1. PCGS Proof-66 (illustrated above).  The Eliasberg Specimen...graded by Numismatic Guaranty Corporation as Proof 66.  In holder #999999-001.  Said to be one of only two with Proof finish.  Purchased by Louis Eliasberg from Abe Kosoff in 1948 by way of Eric P. Newman.  Ex - Samuel W. Brown - August Wagner - Stephen K. Nagy - Wayte Raymond - Col. E.H.R. Green - Burdette G. Johnson and Eric P. Newman - Abe Kosoff and Abner Kreisberg (Numismatic Gallery) - Louis E. Eliasberg, Sr. - Jay Parrino (The Mint) - Superior Galleries "The ANA 2001 National Money Show Auction", March 8-9, 2001, Lot 728, "NGC Proof-66", sold for $1,840,000 (the lot opened at $1.4 million, received a bid of $1.5 million from Legend Numismatics, then a final bid of $1.6 million) - Martin Paul of The Rarities Group as agent for Dwight Manley.  Subsequently, this coin was graded Proof-66 by PCGS and was sold in or around August 2003 for a reported $3 million to Ed Lee.

2. NGC Proof-64 (illustrated below).  Previously graded PCGS Proof-64.  The Olsen Specimen.  This is probably the most publicized of all 1913 Liberty Head Nickels.  It is the only example ever handled by B. Max Mehl, for whom the 1913 nickel was central to his lifelong advertising campaign.  The Olsen Specimen has been widely featured in print and on television, including being the subject of an episode on the program Hawaii Five-O in 1974.  A few years ago, subsequent owner Reed Hawn exhibited it several times alongside his other world-class rarity, the 1804 silver dollar.  Ex - Samuel W. Brown - August Wagner - Stephen K. Nagy - Wayte Raymond - Col. E.H.R. Green - Burdette G. Johnson and Eric P. Newman - James Kelly - Fred Olsen - sold at auction in 1944 to King Farouk of Egypt who "...soon tired of his purchase and he sent it to the Hammer Galleries of New York to be sold.  They could not find a buyer at the price asked..."- consigned to B. Max Mehl's sale of the Will W. Neil, sold for $3,750.00 - Edwin M. Hydeman - Abe Kosoff - WorldWide Coin Investments - Bowers and Ruddy Galleries, Inc. - Continental Coin Co. - Superior Galleries - Dr. Jerry Buss - Superior Galleries - Reed Hawn - Stack's - Spectrum Numismatics - sold for $3 million in a transaction brokered by Blanchard & Co. on May 20, 2004.  The King Farouk citation (cited by Breen) was called into question by Superior in their 2001 offering of the Eliasberg coin, but the citation appears to be correct.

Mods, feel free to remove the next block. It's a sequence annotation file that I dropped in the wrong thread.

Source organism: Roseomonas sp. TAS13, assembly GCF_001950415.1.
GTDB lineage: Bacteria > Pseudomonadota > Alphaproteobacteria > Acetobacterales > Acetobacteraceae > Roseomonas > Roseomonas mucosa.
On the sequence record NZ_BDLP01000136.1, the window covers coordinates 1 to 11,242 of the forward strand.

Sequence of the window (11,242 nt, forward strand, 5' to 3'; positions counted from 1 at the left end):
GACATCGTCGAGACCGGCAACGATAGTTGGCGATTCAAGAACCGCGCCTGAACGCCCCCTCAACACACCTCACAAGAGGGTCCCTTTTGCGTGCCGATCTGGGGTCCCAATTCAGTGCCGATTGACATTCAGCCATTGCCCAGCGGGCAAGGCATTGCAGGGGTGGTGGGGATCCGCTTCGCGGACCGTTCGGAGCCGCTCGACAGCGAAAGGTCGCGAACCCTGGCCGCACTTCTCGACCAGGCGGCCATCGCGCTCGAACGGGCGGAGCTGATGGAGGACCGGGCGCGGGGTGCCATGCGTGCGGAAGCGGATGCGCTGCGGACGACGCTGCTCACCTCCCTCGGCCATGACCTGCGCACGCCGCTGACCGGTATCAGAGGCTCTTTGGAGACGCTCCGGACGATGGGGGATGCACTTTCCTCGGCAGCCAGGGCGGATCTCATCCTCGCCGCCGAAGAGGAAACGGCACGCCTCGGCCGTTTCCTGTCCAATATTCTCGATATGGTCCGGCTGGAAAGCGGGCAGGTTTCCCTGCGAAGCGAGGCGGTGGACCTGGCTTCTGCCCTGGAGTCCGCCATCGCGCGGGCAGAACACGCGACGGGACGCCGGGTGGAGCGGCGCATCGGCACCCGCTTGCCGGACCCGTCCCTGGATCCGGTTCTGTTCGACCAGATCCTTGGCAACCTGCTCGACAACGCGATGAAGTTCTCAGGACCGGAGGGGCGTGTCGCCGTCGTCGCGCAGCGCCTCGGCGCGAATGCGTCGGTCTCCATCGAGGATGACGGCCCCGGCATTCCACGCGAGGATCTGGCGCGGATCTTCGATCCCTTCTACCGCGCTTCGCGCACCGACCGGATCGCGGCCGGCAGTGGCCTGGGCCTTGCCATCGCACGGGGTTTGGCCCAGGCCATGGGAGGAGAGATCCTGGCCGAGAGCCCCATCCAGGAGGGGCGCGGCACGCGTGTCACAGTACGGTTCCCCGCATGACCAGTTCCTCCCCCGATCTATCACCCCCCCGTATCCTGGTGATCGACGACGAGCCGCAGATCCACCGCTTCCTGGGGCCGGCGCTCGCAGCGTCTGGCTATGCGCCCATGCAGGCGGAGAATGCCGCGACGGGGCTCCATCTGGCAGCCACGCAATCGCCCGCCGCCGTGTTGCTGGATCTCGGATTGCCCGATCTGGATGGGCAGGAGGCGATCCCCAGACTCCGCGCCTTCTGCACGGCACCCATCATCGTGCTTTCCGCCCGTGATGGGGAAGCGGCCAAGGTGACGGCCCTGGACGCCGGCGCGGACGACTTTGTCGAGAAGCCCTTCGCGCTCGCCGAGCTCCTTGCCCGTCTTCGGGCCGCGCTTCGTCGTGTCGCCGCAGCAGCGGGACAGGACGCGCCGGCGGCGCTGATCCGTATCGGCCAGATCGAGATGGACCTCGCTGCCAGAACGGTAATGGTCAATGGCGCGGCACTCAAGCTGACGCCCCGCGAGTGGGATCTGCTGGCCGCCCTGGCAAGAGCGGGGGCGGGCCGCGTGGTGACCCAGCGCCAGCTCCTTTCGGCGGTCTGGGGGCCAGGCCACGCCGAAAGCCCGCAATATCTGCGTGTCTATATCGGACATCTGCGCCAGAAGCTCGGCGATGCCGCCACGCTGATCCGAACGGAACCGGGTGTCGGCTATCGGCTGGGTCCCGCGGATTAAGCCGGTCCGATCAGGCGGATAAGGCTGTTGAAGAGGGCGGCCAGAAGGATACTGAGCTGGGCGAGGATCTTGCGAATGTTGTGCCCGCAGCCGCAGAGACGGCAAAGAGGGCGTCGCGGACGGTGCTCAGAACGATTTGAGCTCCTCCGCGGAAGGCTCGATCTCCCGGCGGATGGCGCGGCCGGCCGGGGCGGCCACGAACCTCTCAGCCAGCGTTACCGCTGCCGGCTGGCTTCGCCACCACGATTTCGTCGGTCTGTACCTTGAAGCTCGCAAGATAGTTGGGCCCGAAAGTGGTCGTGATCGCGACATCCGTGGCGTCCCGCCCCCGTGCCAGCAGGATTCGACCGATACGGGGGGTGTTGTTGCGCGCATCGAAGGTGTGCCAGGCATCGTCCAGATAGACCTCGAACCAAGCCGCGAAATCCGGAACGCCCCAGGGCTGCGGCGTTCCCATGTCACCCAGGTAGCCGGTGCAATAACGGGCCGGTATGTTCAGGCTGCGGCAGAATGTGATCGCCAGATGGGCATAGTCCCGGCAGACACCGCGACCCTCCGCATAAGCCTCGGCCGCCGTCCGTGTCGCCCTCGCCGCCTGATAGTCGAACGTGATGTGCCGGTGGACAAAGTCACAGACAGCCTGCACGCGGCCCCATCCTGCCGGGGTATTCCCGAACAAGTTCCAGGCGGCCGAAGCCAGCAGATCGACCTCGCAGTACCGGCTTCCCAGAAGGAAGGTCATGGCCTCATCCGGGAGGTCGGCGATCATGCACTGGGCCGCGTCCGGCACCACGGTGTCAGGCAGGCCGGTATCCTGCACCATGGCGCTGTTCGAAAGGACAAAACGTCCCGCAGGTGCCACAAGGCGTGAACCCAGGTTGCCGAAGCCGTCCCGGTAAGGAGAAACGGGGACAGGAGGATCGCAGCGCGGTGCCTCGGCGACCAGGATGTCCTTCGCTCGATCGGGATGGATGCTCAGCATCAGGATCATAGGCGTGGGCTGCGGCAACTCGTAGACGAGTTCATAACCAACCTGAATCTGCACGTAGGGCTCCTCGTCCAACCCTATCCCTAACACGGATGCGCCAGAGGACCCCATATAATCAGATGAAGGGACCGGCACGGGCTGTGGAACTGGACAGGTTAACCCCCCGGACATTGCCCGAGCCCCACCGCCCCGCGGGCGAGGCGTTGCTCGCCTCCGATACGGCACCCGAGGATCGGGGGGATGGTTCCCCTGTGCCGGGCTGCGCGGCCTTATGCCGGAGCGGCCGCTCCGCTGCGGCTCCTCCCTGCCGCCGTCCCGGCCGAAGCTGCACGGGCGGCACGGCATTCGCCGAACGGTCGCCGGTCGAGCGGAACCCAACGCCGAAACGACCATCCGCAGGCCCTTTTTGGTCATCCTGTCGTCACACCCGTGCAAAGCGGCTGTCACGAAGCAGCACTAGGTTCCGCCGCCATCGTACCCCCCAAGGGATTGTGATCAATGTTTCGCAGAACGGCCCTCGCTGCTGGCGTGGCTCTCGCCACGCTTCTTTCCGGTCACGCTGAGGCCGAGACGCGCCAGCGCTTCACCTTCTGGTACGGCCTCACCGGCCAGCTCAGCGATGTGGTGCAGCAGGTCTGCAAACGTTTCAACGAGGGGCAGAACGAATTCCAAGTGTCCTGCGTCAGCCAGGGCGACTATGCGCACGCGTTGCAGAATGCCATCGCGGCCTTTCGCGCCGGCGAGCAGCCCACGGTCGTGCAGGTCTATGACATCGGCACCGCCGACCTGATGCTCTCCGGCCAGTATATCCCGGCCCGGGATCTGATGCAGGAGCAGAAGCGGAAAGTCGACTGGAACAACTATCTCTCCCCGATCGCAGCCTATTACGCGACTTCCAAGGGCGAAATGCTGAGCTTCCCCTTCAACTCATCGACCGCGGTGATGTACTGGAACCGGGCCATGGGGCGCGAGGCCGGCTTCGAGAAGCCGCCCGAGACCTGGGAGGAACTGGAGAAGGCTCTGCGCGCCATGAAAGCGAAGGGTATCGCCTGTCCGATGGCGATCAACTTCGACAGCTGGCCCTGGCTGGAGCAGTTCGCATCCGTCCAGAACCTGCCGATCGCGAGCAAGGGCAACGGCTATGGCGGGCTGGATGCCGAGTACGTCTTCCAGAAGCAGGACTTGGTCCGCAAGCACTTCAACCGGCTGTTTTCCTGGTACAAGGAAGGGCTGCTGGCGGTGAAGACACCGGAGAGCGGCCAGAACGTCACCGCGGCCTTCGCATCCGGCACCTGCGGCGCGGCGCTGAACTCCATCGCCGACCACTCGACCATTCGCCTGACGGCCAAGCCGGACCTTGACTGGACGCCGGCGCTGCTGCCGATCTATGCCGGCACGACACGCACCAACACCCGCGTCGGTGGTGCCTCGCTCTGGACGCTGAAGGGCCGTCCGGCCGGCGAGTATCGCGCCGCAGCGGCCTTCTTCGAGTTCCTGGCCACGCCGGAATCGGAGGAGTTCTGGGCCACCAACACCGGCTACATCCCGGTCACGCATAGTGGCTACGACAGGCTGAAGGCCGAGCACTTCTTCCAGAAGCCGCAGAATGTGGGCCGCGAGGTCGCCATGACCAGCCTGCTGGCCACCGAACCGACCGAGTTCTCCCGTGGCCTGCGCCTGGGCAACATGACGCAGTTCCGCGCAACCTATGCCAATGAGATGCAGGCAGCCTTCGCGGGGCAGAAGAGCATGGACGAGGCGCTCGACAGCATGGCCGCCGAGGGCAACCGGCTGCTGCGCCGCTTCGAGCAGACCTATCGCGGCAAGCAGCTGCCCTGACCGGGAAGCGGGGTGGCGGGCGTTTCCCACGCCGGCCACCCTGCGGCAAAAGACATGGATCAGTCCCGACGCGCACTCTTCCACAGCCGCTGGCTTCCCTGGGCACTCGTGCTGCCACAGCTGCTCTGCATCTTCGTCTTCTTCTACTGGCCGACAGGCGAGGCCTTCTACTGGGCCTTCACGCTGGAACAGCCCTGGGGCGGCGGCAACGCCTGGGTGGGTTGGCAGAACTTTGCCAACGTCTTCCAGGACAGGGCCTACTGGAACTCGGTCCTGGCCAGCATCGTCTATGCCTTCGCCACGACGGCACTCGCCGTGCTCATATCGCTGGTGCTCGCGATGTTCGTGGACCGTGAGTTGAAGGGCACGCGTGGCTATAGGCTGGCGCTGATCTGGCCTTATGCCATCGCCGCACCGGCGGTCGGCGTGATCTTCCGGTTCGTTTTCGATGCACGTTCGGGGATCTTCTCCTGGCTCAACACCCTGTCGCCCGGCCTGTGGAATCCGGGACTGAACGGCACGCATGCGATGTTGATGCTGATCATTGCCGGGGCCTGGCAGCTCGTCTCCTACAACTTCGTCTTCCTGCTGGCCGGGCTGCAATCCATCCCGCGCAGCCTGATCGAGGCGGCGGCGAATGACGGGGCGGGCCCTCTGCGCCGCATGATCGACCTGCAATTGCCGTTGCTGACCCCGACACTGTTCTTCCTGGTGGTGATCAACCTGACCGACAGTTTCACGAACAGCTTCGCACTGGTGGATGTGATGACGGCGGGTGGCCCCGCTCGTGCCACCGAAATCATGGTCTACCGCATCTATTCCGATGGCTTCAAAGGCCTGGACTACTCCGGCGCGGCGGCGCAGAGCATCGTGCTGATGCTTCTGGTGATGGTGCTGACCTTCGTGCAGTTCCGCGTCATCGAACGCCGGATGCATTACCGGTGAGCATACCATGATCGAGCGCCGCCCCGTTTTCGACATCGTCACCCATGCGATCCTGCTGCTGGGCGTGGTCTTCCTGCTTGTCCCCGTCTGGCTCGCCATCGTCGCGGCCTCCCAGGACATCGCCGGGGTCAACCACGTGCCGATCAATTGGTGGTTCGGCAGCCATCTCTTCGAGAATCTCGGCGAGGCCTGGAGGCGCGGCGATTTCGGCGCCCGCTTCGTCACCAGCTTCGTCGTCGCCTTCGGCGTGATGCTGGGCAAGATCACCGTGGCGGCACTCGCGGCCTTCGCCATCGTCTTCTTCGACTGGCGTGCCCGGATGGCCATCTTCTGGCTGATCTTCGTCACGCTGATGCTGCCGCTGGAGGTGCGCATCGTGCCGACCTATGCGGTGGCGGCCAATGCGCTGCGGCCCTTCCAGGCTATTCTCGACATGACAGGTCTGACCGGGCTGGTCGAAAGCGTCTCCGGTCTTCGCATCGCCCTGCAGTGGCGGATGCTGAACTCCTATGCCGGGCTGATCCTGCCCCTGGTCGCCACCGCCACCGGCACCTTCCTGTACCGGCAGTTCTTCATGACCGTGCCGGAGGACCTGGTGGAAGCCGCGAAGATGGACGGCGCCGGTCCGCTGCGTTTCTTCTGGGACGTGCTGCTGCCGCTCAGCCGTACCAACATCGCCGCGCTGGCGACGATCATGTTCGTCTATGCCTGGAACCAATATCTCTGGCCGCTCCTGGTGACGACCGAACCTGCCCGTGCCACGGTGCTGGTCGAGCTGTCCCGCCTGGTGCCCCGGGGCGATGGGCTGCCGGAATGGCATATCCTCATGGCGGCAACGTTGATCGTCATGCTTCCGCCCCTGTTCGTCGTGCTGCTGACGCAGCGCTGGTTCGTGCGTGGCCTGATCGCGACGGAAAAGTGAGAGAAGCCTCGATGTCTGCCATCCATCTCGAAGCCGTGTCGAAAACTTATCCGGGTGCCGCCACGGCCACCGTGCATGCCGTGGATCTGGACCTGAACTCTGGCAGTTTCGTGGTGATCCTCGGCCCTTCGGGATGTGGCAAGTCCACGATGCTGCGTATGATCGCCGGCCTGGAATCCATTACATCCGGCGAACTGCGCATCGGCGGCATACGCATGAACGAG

3. The Walton Specimen.  Ex - Samuel W. Brown - August Wagner - Stephen K. Nagy - Wayte Raymond - Col. E.H.R. Green - Burdette G. Johnson and Eric P. Newman - George O. Walton - George O. Walton heirs.  Walton died as a result of a car accident on March 9, 1962.  His 1913 Liberty was declared a fake by Stack's of New York when his collection was consigned to them for sale.  Walton's heirs kept the coin, still in its custom-made holder, for many years, bringing it out again in 2003 in response to a reward offered by Bowers and Merena Galleries.  The coin was examined by numismatic experts, pronounced genuine, and presented with much fanfare at the August 2003 American Numismatic Association convention where it was reunited with the four other specimens.

4. The Norweb Specimen.  The Norweb 1913 Liberty Head Nickel is now a showpiece in the National Numismatic Collection at the Smithsonian Institution.  Earlier, it belonged to the colorful King Farouk of Egypt.  In the sale of the Farouk collection, it was included as part of a date collection of nickels, without any particular notice being made of it!  On the 1970s, the Norweb family made several important gifts to numismatic institutions, including a 1787 Brasher Doubloon and many other coins to the American Numismatic Society of New York, and this 1913 Liberty Head Nickel to the Smithsonian.  This coin almost went to the American Numismatic Association, but in the end, Mrs. Norweb selected the Smithsonian.  Ex - Samuel W. Brown - August Wagner - Stephen K. Nagy - Wayte Raymond - Col. E.H.R. Green - Burdette G. Johnson and Eric P. Newman - F.C.C. Boyd - Abe Kosoff and Abner Kreisberg (Numismatic Gallery), 1949 - King Farouk - partnership of Abe Kosoff and Sol Kaplan - Norweb family - Smithsonian Institution

5. NGC Proof-55.  The McDermott Specimen (illustrated below)...somewhat circulated.  McDermott, a disabled veteran, was for many years the leading advertiser in the Numismatic Scrapbook magazine.  "He was fond of mixing it with change in his pocket, then taking it out and showing it to a bartender - often in a hotel where a coin convention was being held - telling the barkeep and anyone else within earshot that it was one of just five known and was very valuable."  After McDermott died in 1966, his widow Betts consigned it to James Kelly of Paramount International Coin Corporation.  Ex - Samuel W. Brown - August Wagner - Stephen K. Nagy - Wayte Raymond - Col. E.H.R. Green - Burdette G. Johnson and Eric P. Newman - James Kelly - J.V. McDermott - Aubrey and Adeline Bebee - American Numismatic Association Money Museum.
Sources and/or recommended reading:
"The PCGS Population Report, July 2003" by The Professional Coin Grading Service

"Looks Like There Are Six 1913 Liberty Nickels", The Numismatic Scrapbook Magazine, December 20, 1953, page 1169

"Missing 1913 nickel seen in 1960", NUMISMATIC NEWS, July 15, 2003, page 4

1913 Liberty Head Five Cents Obverse     1913 Liberty Head Five Cents Reverse

Images courtesy of Museum of the American Numismatic Association

Image courtesy of Spectrum Numismatics, a Greg Manning Company

Obverse of 1913 Liberty Head Five Cents - The Walton Specimen     Reverse of 1913 Liberty Head Five Cents - The Walton Specimen

The Walton Specimen


The Norweb Specimen
Images courtesy of the Smithsonian Institution